“Would you go back?” strikes me as the wrong question to ask of nostalgia. The question, as Zadie Smith puts it, is how to “restate the things you find valuable in the past… in a way that’s livable in this contemporary moment.” How to locate the commons in a world that is mostly enclosed. How to recover a tradition of rebellion against monied claims to property. How to use machines rather than be used by them. How to be canny, like the workers of the past, and how to be conservationists, like commoners. We can learn from the time before enclosure, but we can’t go back there.

Eula Biss’ other books include Having and Being Had, about money, ownership, capitalism and class and On Immunity, about pandemics, vaccinations, individualism and community. Cannot recommend them enough.

Future Natures

Speaking of the commons, we just launched a new website for Future Natures, which explores the “emergent ecologies of commoning and enclosure through stories, arts and research.” It was such a great project to work on – the team was so easy to collaborate with and their research is so interesting. They have big plans for building up an international network of commoners so I’m really excited to see where it goes.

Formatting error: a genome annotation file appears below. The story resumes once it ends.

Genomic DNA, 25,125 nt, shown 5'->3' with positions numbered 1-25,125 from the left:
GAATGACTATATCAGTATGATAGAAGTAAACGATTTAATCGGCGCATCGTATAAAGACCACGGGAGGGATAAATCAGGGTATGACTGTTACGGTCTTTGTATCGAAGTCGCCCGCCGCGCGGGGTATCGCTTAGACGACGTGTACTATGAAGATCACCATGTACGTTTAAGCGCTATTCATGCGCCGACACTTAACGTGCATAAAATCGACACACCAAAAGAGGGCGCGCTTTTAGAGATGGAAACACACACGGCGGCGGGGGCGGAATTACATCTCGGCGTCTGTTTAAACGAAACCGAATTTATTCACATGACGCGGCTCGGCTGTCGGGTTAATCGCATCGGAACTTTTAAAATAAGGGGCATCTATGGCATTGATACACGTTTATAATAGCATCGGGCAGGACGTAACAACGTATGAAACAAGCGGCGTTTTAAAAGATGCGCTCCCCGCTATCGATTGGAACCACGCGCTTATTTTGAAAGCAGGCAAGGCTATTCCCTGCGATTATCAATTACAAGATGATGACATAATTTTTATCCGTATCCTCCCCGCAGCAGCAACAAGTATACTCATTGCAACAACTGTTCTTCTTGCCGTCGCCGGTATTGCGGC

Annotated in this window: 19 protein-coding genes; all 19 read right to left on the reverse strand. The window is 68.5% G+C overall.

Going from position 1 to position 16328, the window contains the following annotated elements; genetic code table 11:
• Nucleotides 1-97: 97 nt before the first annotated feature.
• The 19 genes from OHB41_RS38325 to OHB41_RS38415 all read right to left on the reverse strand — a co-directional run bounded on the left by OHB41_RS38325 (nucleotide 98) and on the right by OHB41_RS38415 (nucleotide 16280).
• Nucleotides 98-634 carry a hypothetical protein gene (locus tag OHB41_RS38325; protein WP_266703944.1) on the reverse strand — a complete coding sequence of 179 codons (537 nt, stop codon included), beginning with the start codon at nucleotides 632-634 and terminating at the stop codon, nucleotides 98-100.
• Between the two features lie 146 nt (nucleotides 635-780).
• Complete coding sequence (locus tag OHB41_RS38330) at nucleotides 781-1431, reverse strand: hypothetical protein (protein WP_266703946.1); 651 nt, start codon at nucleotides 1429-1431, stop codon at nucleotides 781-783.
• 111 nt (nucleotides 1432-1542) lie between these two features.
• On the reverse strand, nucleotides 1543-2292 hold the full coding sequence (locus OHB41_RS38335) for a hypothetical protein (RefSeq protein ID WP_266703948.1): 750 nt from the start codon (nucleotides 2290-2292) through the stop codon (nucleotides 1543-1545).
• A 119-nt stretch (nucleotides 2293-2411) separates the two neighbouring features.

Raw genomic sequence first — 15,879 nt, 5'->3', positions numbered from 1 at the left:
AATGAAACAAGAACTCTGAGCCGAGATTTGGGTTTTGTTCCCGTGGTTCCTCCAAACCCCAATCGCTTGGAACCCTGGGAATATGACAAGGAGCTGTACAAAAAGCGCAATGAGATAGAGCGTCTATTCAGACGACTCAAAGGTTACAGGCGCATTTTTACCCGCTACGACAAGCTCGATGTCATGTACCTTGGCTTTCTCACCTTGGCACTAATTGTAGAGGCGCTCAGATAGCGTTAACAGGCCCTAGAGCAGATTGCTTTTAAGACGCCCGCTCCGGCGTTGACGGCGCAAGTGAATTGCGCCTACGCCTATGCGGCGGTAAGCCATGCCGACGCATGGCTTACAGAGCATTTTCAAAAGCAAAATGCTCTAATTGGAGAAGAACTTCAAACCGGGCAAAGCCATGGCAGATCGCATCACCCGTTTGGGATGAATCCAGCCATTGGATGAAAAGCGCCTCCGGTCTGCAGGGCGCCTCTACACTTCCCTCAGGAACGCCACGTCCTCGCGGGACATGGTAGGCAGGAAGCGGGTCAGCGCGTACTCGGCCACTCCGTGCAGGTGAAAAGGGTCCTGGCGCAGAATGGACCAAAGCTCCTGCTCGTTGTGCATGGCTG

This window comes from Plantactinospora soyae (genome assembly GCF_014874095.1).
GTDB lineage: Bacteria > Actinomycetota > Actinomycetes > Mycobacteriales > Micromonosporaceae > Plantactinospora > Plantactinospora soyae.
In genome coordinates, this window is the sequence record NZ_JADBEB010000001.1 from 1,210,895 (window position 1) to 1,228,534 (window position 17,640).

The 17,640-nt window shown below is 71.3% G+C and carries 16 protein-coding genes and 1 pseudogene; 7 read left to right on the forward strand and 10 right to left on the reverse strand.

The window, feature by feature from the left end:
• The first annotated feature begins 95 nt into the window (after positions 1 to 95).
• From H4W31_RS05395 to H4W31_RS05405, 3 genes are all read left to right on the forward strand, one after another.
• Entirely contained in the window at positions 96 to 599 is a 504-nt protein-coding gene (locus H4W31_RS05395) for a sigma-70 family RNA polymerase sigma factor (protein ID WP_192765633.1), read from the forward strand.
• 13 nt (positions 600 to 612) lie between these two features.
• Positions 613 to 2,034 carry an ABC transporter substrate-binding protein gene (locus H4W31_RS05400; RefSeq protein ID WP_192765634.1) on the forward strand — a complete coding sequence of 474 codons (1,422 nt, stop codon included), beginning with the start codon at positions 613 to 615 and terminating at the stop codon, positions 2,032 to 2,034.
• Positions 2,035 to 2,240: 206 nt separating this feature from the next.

An image I designed for Future Natures with an comic by Tim Zocco. It shows an elf-like person on a flying scooter looking at an organic structure of entangled tentacles and mushrooms. The text says "Better futures are not only possible — they already exist in the making." The Future Natures logo is in the bottom left corner.

They’ve created this incredible comic that also explores the history of enclosure, the intersecting crises we’re living through and what commoning is and can be.

An excerpt from the comic. It has three panels showing people building solar panels, doing scientific stuff, farming, gardening and forestry.

Half Earth Socialism

I’ve just finished reading Half Earth Socialism by Drew Pendergrass and Troy Vettese.

The cover of Half Earth Socialism. It has a grey background and is covered in bright green cut-outs of fungi, plants and animals.